Be open to films with subtitles and don't be the person that complains and says, "I came here to watch a movie, not read it." Some of the best cinematic works throughout history are subtitled and are, in fact, worth reading.
Finally, just because a film is in black and white doesn't mean it's old and boring.
5) Pay attention to detail.
When a movie is shot on film, it takes 24 frames per second. That's 24 still photos every second flashing before your eyes to create a moving image, and every one of those still-frames may hold valuable information.
When you walk into an art gallery, and you take the time to appreciate a painting, you could spend well over an hour staring at every small detail of that painting, whether it's the type of paint they used, the colors, the subject matter, etc. The same goes for film, and I encourage you to take the time to pay attention to the small details filmmakers may hide in their frames.
For instance, a painter may use watercolor or acrylics as their choice of paint, but a filmmaker may choose a different film stock, whether it's 8mm, 16mm, 35mm, or digital. All these types of film have a different aesthetic look that can convey a different emotion. Think about when a filmmaker decides to use a black and white film compared to shooting in high definition color. The filmmaker makes these choices for a reason.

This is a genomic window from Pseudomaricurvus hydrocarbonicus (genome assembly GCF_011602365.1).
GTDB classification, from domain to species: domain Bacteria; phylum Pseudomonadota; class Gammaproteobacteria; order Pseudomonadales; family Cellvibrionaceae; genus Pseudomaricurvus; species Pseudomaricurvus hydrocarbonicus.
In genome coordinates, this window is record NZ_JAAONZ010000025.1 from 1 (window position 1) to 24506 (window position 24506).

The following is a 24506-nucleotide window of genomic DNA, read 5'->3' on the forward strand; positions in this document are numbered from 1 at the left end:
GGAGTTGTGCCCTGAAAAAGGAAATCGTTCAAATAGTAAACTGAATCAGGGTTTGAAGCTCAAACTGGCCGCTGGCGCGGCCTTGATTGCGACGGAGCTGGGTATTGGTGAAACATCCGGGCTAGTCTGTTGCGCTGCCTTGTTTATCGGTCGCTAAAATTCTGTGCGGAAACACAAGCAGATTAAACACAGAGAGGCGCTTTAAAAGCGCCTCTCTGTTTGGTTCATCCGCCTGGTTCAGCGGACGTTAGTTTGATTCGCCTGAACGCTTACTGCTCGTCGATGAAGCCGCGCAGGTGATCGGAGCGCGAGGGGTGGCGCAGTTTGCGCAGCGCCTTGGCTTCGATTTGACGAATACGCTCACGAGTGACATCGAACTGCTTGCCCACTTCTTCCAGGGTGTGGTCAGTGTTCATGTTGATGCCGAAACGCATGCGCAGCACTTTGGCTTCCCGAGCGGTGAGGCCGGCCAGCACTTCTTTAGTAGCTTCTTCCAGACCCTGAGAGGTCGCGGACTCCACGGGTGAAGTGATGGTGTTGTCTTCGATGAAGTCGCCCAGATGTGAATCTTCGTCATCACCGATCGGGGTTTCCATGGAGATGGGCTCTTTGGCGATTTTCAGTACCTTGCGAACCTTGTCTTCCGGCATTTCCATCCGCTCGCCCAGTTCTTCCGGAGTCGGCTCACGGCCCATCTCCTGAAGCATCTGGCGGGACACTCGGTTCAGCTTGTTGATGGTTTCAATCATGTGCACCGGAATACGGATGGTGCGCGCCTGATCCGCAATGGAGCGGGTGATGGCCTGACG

An artist may also hide messages in their work that can tap into a deeper subject. The same goes for film, and I can promise you filmmakers hide messages in their work that give a whole new meaning.
A great example of this would be Victor Flemings The Wizard of Oz (1939). On the surface, we see a farm girl in a magical land following a yellow brick road accompanied by her new-found friends. However, if you look deeper, the film has a much more profound message behind it. Now, there are multiple theories of what The Wizard of Oz truly represents, but one theory that stands above all is that it's an allegory for the American Populist movement that was a revolt by farmers that fought against the government for ignoring their issues, which led to crop failures, poor marketing, and lack of credit facilities.